READING NEWS ON SMARTPHONES: HOW DO MOOD, MODALITY INTERACTIVITY, AND NEWS STORY LENGTH INFLUENCE USER ENGAGEMENT?

Open Access
Author:
Wang, Ruoxu
Graduate Program:
Mass Communications
Degree:
Doctor of Philosophy
Document Type:
Dissertation
Date of Defense:
March 03, 2017
Committee Members:
  • Michel M. Haigh, Dissertation Advisor
  • Fuyuan Shen, Committee Member
  • Mary Beth Oliver, Committee Member
  • James Dillard, Outside Member
  • Michel M. Haigh, Committee Chair
Keywords:
  • smartphone news reading
  • mood
  • modality interactivity
  • news story length
  • user engagment
  • persuasion
  • user experience
  • human computer interaction
Abstract:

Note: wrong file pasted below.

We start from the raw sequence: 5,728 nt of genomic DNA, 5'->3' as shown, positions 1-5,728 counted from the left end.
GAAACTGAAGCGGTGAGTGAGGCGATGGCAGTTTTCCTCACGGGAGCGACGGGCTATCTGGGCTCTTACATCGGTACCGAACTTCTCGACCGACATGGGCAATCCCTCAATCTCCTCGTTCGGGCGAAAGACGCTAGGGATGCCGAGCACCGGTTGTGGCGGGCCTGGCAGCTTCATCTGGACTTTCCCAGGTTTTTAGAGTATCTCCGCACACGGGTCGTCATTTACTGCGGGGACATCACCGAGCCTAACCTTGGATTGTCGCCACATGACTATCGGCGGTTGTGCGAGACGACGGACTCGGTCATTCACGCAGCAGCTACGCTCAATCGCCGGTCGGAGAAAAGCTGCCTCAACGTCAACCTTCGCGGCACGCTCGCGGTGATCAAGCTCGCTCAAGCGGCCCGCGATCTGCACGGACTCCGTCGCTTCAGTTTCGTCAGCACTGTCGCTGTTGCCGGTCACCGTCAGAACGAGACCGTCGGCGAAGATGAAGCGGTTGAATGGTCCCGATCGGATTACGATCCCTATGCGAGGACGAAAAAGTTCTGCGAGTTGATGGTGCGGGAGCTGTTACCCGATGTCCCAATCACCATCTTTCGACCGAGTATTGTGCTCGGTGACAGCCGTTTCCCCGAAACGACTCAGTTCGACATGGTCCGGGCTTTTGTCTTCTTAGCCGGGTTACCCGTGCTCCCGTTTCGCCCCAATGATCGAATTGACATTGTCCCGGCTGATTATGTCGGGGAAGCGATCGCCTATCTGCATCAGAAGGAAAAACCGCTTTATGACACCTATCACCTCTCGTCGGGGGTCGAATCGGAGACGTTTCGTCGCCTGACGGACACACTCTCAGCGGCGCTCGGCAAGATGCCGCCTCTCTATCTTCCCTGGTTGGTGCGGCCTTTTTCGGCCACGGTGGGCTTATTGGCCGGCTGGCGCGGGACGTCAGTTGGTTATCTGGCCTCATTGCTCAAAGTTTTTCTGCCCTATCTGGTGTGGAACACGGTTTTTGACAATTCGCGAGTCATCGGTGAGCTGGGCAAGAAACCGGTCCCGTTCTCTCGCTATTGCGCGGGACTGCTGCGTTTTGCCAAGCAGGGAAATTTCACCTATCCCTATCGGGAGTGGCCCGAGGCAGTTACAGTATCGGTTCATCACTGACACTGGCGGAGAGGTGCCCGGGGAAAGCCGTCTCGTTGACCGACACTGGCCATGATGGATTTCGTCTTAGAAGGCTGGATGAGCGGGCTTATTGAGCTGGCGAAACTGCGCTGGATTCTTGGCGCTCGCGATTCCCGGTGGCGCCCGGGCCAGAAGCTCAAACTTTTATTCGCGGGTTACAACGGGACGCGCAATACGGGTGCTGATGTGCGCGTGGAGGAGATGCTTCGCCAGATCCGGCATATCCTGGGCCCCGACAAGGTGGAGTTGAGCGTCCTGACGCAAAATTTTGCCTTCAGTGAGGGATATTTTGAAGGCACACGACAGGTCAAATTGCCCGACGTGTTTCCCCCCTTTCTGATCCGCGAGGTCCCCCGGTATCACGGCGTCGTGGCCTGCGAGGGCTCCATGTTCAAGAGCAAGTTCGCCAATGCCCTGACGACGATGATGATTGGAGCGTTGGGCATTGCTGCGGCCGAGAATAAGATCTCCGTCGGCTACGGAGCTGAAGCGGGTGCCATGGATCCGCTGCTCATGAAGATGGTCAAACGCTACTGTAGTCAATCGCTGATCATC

Reading news on smartphones has become a primary activity among smartphone users. A 2 (Mood: Positive vs. Negative) x 2 (Modality Interactivity: Scrolling vs. Swiping) x 2 (Length: Long form vs. Short Form) x 2 (Topic: Zika vs. West Nile) between subject experiment (N = 332) was conducted to examine the effects of mood, modality interactivity, news story length, and topic on user engagement under the context of smartphone news reading. Results showed mood, modality interactivity, or news story length had no direct impact on user engagement. However, there was a combinatory effect of mood, length, and topic on dimensions of user engagement. When reading stories about Zika, happy readers showed more curiosity toward the long form story than the short form story. Sad readers showed equal curiosity toward the long form Zika story and the short form Zika story. Participants in the sad mood condition reading stories about the West Nile virus showed more curiosity toward the long form news story compared with the happy readers. Participants in the happy mood condition showed more curiosity toward the short form news story compared with the sad readers. A significant three-way interaction among mood, length, and topic on credibility was also discovered. The long form Zika story was generally perceived as more credible than the short form news story regardless of the mood condition. Sad readers perceived the short form story as more credible than the long form story about West Nile. Happy readers perceived the short form West Nile story as equally credible as the long form story.